No attorneys’ fees for the USPTO in district court actions challenging patent denials
Patent applicants who challenge a rejected application in the Eastern District of Virginia under 35 U.S.C. §145 will not have to pay the attorneys’ fees incurred by the Patent Office in defending the action.
Sitting en banc, the U.S. Court of Appeals for the Federal Circuit in NantKwest, Inc. v. Iancu, No. 2016-1794 (Fed. Cir. July 27, 2018) held that §145’s mandate that a plaintiff filing an action under that section pay “[a]ll the expenses of the proceedings” does not include an obligation to pay the U.S. Patent and Trademark Office’s (USPTO) attorneys’ fees, contrary to arguments made by the USPTO.
This decision effectively gives applicants two meaningful ways to challenge the USPTO’s rejection of an application and makes proceeding under §145 an attractive alternative to an appeal to the Federal Circuit under §141(a), says Charles H. Mottier, a member in Leydig’s Chicago office.
“Section 145 cases can provide applicants with advantages that are not available in an appeal to the Federal Circuit,” Mottier says. “These are stand-alone actions in which the district court can essentially review the application rejection de novo, admitting new evidence and thus giving little, if any, deference to the USPTO’s determination. It is not surprising that the office would want to defend its decisions in the confines of an appellate court, where the record on appeal is set.”
After the Patent Trial and Appeal Board (PTAB) affirmed a rejection of NantKwest’s patent application, NantKwest filed suit in district court under §145, contesting the rejection. The USPTO prevailed in the district court action and sought reimbursement of its litigation expenses, including its attorneys’ fees. While the district court granted the office’s request as to out-of-pocket costs, it denied its request for attorneys’ fees.
On appeal, a Federal Circuit panel reversed the district court’s decision as to attorneys’ fees, only to have the full circuit vacate the panel’s decision and affirm the district court’s interpretation of §145 regarding “all the expenses of the proceeding.”
In its 7-4 decision, the Federal Circuit noted that the USPTO had relied on this language for over a century to recover costs for such things as depositions, travel, printing, and expert witness fees, but had never before sought or been granted attorneys’ fees as part of its “expenses.” There was a good reason for that, the court concluded, holding that the “American Rule” regarding attorneys’ fees “prohibits courts from shifting attorneys’ fees from one party to another, absent a ‘specific and explicit’ directive from Congress. The phrase ‘[a]ll the expenses of the proceedings’ falls short of this stringent standard.”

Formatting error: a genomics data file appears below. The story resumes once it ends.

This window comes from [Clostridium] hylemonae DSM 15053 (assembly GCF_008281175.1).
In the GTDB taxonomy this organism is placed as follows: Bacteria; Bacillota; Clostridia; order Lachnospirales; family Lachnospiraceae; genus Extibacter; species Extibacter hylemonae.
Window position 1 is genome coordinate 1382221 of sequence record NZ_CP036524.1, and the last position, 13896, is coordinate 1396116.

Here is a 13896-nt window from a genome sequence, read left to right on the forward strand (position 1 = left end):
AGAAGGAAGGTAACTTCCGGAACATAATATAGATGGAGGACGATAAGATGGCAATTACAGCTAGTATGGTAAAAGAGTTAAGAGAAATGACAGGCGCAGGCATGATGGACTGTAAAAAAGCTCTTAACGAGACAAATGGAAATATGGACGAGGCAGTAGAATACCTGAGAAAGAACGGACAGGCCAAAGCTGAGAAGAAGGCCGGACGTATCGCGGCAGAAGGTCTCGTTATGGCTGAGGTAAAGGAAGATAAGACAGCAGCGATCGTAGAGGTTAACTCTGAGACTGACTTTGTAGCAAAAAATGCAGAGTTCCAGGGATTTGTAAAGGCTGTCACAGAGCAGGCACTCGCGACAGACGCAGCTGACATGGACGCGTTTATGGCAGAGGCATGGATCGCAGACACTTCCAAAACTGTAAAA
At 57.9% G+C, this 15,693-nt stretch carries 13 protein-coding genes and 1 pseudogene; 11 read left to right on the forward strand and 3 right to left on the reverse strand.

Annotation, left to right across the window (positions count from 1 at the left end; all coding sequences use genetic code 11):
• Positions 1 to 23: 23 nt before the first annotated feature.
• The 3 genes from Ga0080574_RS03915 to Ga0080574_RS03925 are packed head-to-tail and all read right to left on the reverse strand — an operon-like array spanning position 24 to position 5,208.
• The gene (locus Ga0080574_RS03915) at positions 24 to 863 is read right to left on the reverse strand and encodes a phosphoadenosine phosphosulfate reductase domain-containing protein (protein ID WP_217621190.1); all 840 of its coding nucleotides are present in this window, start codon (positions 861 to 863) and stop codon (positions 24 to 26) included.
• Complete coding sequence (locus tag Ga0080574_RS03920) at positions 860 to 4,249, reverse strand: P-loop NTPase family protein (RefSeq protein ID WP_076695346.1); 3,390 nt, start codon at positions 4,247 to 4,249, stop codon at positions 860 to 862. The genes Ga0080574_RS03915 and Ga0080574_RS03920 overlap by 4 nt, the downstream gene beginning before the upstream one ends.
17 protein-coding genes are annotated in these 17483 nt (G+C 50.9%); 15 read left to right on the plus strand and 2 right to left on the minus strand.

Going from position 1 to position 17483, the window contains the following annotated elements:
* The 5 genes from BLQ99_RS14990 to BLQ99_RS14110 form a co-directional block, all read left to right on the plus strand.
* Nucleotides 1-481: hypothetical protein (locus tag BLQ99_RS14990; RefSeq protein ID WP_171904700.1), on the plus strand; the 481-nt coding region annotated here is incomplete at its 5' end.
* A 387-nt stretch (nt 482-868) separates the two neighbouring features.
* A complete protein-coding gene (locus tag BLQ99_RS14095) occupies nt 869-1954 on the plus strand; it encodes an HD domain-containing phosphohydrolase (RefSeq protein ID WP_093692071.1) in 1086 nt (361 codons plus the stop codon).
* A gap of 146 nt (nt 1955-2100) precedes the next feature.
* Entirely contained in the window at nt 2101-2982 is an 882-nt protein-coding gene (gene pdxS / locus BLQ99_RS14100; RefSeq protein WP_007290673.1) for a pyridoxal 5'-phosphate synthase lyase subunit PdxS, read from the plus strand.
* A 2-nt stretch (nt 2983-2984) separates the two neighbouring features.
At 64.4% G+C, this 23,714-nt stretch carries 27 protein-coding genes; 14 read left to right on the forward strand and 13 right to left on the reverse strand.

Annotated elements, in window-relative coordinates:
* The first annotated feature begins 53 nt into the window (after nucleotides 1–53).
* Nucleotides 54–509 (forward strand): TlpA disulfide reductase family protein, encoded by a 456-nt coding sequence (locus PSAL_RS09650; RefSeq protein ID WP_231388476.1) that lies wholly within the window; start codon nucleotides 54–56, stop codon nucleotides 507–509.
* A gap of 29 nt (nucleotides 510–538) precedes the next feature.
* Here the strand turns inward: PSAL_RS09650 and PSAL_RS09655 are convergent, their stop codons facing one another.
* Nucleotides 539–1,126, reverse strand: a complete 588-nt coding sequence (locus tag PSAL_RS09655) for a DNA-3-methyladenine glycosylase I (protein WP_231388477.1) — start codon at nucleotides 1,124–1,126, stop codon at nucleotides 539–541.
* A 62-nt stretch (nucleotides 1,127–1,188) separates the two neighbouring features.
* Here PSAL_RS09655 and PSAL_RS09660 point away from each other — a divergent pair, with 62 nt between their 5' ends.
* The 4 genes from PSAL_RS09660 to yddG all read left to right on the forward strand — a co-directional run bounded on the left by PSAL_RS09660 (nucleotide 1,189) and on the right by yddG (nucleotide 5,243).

The impact of the Federal Circuit’s decision may extend beyond patent applications and influence how courts treat the government’s request for fees and expenses in corresponding trademark application challenges, says Claudia W. Stangle, a member in Leydig’s Chicago office.
“In the trademark context, NantKwest creates a split with the 4th Circuit which has held that a trademark applicant appealing a Trademark Trial and Appeal Board decision to the district court must pay the government’s expenses, including its attorneys’ fees,” Stangle says. “It will be interesting to see how the NantKwest case may influence or persuade other district courts handling trademark matters.”
Design patents may help Amazon sellers combat infringement
Amazon has no rival in global reach and the power of its distribution channels. In 2016, Amazon generated $23 billion in third-party seller service revenues and third-party sellers account for half of all paid units sold on the site.
As lucrative as Amazon can be for third-party sellers, the platform is also rife with intellectual property infringement. Competitors and counterfeiters, often located overseas and hiding behind fake names or shell companies, offer their infringing products at discounted prices, undercutting patent, trademark, and copyright holders and confusing consumers.
Companies that face patent infringement by illegitimate Amazon sellers have ways to fight back, but the cost and time to initiate litigation in the federal courts may not be the most attractive option in some cases, says Elias P. Soupos, a member in Leydig’s Chicago office.
“The challenges and costs of holding elusive Amazon counterfeiters to account in patent litigation are prohibitive for many small third-party sellers, even when the stakes for them are extremely high,” Soupos says.
Over the past several years, Amazon has refined its system for addressing intellectual property infringement claims against sellers on its site. For example, Amazon’s Brand Registry program allows sellers to share their trademark information with Amazon so the company can find and remove counterfeit pages.